Soft Skills that employers value – Abhijit Bhaduri

If your resume is not on LinkedIn, it is harder for you to be seen in the job market. More than half a billion (562 million if you are one for precision) people have joined LinkedIn. India is LinkedIn’s fastest-growing and largest market outside the US. It is also a great place for employers to find the talent they need. Because of this LinkedIn can really get to know what kind of skills the employers are looking at and the ones they find hardest to fill.

As Algorithms start becoming more commonplace you can see the demand for people who have done courses in Machine Learning & AI Foundations: Value Estimations, Machine Learning & AI Foundations: Decision Trees, Machine Learning & AI: Advanced Decision Trees

Soft Skills are Harder to Find

The skills market changes constantly. So it is important to know what kind of skills are being paid the big bucks in the job market. Seth Godin describes these as vocational skills when he says,

“Hiring coders who can’t code, salespeople who can’t sell or architects who can’t architect is a short road to failure.”

The skill that you may spend your time and money acquiring may have no takers. The data for 500 million members that LinkedIn has was used to identify in-demand courses in 2018 that employers were finding hardest to fill. Cloud and Distributed Computing courses were in demand. With Amazon’s growing clout, it is no surprise that one of the most in-demand skill was Amazon Web Services: Storage and Data Management

There are other courses that are prized in the job market like Data Mining; SVN for Java Developers, Git Essential Training, Learning Software Version Control.

Soft Skills Take Time To Build

But every leader agrees that soft skills are harder to find. They also take much longer to acquire. In hard skills the skill of the teacher matters. They can be learned by doing online courses. Soft skills depend more heavily on the learner. It takes coaching and feedback from an expert to build.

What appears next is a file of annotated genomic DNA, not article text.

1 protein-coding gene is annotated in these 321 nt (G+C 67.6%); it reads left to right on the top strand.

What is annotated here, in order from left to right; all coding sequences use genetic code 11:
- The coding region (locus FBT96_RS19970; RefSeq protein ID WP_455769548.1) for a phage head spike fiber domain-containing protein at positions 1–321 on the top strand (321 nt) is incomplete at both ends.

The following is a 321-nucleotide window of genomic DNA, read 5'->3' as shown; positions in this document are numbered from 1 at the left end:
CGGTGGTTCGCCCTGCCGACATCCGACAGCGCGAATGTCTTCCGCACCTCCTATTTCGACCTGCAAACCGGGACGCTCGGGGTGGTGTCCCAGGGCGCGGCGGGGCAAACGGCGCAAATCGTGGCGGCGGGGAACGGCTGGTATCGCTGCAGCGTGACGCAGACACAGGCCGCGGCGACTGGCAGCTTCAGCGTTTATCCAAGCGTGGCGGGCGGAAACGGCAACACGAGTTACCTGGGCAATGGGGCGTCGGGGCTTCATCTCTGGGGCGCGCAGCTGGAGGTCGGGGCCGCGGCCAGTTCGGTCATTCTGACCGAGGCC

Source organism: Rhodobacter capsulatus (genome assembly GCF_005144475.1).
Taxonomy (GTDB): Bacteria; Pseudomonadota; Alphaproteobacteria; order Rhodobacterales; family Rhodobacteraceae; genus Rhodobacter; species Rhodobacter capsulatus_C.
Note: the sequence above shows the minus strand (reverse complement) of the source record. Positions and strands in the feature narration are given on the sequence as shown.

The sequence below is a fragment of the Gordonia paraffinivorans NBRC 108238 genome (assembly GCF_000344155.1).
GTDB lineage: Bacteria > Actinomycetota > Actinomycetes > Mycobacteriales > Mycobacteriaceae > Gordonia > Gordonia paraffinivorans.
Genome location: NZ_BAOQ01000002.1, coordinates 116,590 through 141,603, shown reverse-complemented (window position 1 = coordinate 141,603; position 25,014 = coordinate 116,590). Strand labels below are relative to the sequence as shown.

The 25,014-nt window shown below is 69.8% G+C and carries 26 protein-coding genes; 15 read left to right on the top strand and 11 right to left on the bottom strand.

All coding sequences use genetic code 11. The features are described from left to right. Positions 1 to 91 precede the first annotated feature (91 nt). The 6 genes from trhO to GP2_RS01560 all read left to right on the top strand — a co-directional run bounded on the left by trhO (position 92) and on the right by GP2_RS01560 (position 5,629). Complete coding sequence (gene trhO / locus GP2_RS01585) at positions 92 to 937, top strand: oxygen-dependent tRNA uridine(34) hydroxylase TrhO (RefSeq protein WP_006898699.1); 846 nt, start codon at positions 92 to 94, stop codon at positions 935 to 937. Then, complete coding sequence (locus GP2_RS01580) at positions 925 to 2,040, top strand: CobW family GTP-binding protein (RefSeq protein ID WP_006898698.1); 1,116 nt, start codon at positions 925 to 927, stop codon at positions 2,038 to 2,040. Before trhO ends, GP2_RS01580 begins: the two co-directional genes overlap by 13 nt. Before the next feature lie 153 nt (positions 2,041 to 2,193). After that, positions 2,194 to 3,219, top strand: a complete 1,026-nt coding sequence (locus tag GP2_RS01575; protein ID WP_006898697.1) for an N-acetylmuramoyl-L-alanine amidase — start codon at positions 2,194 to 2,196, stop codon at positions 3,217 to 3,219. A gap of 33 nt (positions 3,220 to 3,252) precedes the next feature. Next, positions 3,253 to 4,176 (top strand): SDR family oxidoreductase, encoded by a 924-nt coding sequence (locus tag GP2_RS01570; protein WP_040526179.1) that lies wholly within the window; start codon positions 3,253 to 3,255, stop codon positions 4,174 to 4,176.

Soft skills are used in tandem with “hard skills”. For example being able to create visual representations of data is a hard skill. Courses are offered that teach you how to do this. You could take Learning Data Visualization, Data Visualization: Best Practices, Learning Graphic Design: Presentations But the ability to have those graphs is one thing but being able to get insights (not conclusions) is a soft skill. Even more complex is the ability to tell a story with data.

Soft Skills that Matter

  1. Leading without formal authority: Being able to lead without formal authority would be an important skill. Too many people struggle in a matrix organization structure. Unless they have someone who they can reward and punish by way of increments and promotions, most people are at a loss how to manage such colleagues.
  2. Giving and receiving developmental feedback that is hard: Tough messages can inspire people to improve. Since most leaders do not know how to keep the relationship after telling a team member that their work needs improvement.
  3. Listening: Being able to listen for feelings and being able to identify nuances of emotions is what we look for in our colleagues and customers. This is an underrated soft skill. Are you listening?
  4. Building business relationships: As more and more people join the gig economy, they need to learn how to build business relationships. Even those who are employed in organizations have to learn to work with not just other functions but with ecosystems. (here’s more)

Imagine what happens when someone with great soft skills is your manager. As Seth Godin says:

Imagine a team member with all the traditional vocational skills: productive, skilled, experienced. A resume that can prove it. That’s fine, it’s the baseline. Now, add to that: Perceptive, charismatic, driven, focused, goal-setting, inspiring and motivated. A deep listener, with patience.

Soft skills will become more and more important as a lot of our “hard skills” or vocational skills get done by algorithms. The people with soft skills will be in demand – everywhere. Globally.

But first, let’s stop calling it soft skills.

(The writer is an advisor to organizations on issues of leadership. [Courtesy: ToI])